How the pizza-focused app got their first 1000 customers
A Little bit about the company
Slice was started by Ilir Sela, a self-proclaimed "third-generation pizza." in 2010 and was initially named Mypizza, in tribute to the first pizzeria that Illia owned and managed. Unlike Doordash, Postmates, and other food aggregators, Slice takes a vertically integrated approach to delivery, which they dubbed as a "reverse franchise" model.
What is a reverse franchise model exactly?
Think of it as bringing the same kind of value to local pizzerias as Domino's delivers to their franchisees.
Aggregating buying power for SMBs for things like Pizza boxes decreasing costs by as much as 80%
Being the "back-office" for local pizzerias eliminating the need for hiring part-time workers for managing orders, answering calls..etc
Increase basket-size and order frequency for local pizzerias by a marketplace digital offering minus all crazy fees aggregators charge.
Negotiating and offering 3rd party services(such as delivery) at competitive prices due to the aggregated buying power.
Time for the good stuff...How did they get their first 1000 customers?
Loyalty first, discovery second.
To get started and even to this day, Ilir focused his sales pitch on getting more orders from YOUR CUSTOMERS rather than onboarding new clients as the other food aggregators preach. Ilir explains that if you've been living in a neighborhood for enough time, you likely already know what your favorite pizza spot is. The issue then becomes one of delivery as opposed to restaurant selection. That made it more compelling to onboard new clients and leap-frog the chicken and egg marketplace—liquidity problem.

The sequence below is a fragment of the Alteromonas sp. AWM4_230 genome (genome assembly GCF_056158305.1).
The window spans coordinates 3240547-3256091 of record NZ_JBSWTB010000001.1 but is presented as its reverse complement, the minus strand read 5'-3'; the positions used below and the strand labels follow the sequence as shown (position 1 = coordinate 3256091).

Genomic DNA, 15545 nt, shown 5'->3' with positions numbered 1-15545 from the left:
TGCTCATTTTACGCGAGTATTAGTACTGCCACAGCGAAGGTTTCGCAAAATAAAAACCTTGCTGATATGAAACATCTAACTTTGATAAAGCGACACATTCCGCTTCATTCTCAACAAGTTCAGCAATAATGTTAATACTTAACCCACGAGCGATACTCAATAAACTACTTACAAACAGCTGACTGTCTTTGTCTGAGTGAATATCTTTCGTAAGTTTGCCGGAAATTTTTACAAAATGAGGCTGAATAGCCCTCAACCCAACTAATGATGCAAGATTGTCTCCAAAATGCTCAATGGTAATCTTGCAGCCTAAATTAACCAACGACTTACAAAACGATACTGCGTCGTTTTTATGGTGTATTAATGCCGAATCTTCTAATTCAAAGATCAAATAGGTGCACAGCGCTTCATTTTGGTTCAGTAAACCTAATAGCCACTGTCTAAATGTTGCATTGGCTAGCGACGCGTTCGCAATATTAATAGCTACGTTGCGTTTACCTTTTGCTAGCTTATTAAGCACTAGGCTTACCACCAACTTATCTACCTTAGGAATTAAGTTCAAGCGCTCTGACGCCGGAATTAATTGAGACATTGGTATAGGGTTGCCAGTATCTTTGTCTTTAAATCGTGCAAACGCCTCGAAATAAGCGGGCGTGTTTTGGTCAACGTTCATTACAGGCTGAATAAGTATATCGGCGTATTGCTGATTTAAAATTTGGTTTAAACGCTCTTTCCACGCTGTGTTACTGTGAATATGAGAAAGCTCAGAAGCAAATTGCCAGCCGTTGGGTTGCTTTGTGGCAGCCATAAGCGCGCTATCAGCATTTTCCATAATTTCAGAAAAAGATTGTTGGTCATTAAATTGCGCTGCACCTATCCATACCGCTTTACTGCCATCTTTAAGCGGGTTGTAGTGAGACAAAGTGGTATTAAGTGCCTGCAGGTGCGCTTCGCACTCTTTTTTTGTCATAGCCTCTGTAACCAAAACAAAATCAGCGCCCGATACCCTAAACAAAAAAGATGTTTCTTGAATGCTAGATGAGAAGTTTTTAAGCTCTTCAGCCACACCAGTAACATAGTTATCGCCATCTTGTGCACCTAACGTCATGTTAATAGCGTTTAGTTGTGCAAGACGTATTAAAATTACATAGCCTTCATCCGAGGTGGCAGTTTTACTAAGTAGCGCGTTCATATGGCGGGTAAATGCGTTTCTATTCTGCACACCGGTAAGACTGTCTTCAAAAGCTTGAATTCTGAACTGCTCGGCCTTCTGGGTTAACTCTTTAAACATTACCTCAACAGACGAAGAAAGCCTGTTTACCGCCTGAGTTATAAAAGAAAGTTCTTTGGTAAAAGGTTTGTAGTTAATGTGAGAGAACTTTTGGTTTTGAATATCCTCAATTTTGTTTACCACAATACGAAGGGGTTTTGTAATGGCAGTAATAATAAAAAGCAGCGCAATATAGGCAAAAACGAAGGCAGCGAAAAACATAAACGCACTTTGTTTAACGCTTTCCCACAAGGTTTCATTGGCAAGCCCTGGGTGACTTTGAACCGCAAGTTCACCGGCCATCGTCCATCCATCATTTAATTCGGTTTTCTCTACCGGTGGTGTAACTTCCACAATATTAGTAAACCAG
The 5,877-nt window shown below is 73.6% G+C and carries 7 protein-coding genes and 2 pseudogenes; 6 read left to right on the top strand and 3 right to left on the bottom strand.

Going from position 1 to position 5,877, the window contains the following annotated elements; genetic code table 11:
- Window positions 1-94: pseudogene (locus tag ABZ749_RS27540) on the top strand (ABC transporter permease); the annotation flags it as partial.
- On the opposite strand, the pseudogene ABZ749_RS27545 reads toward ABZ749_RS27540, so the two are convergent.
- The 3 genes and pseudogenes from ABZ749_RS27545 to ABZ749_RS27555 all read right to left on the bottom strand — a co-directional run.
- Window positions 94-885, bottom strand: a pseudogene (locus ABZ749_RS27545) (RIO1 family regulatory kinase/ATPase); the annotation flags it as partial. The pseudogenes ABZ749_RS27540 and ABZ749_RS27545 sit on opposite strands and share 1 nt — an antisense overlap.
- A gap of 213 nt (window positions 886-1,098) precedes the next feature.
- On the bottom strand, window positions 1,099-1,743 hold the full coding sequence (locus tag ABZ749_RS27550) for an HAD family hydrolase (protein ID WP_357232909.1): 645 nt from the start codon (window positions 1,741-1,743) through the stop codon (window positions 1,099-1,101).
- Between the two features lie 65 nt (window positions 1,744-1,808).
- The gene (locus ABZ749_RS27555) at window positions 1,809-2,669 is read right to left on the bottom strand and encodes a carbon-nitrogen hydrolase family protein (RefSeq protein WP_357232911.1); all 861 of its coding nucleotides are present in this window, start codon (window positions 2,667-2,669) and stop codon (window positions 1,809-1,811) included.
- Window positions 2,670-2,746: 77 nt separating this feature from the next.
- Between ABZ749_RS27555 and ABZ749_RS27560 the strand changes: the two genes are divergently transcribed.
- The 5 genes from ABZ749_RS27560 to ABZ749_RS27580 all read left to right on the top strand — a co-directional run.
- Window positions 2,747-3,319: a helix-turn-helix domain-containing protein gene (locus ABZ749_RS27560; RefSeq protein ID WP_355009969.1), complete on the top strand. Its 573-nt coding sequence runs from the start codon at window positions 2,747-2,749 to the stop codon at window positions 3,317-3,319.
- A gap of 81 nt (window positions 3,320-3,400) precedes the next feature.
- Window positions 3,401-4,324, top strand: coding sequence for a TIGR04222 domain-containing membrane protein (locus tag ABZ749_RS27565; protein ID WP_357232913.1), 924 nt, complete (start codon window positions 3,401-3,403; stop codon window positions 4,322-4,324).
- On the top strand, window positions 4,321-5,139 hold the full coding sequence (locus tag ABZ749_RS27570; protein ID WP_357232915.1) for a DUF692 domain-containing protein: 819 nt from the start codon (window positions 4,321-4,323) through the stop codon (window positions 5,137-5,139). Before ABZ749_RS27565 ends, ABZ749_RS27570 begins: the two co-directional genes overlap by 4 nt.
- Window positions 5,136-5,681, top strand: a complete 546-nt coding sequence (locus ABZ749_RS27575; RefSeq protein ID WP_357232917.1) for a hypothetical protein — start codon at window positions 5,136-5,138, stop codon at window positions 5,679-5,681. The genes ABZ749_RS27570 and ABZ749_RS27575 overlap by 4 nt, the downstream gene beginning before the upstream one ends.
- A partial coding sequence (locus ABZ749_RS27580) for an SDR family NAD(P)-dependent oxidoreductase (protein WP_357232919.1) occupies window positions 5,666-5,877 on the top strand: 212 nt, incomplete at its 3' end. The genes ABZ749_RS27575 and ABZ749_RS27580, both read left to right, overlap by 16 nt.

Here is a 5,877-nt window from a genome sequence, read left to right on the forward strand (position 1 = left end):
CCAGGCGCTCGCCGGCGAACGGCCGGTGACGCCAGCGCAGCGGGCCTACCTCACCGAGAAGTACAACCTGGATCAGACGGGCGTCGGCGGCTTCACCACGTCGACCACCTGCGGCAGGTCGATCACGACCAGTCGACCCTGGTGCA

Okay... but still, how did he get pizzerias on board?
He picked up the phone and started calling in local pizzerias and insisted on showing up personally at the store. That humanized the company and allowed him to develop some rapport with small business owners. To lend himself more credibility he
Leased a small car and wrapped it with the brand
Parked it in front of the small restaurant to make sure they see it
Weirdly, that small gesture gave him even more credibility and made it seem that they had scale when they didn't.
Was that it?
Not quite it. When meeting with owners of these shops about his "digital" solution, it felt like a massive change to the business operations and made a lot of small shop owners reluctant to get on board.
At the same time, he noticed that all these menus still had fax numbers that were used by companies nearby to order in lunch for their employees. So instead of trying to sell his solution, he decided to sell his value proposition which is MORE ORDERS FROM YOUR CUSTOMER and so he
Changed pitch to "Do you want more fax orders" rather than do you want to join our platform. Easy, simple way to demonstrate value.
Figured out how to turn online orders into faxes and offered almost no downside for people joining
After onboarding new "fax clients" and demonstrating value, he would then go on to onboard them onto the Slice platform, which offered even more value and increased efficiency to the owners.
His parting words of advice
"Fit yourself within the existing workflow to show value and then change them for the better. "
That is it for today, See you on Sunday 😉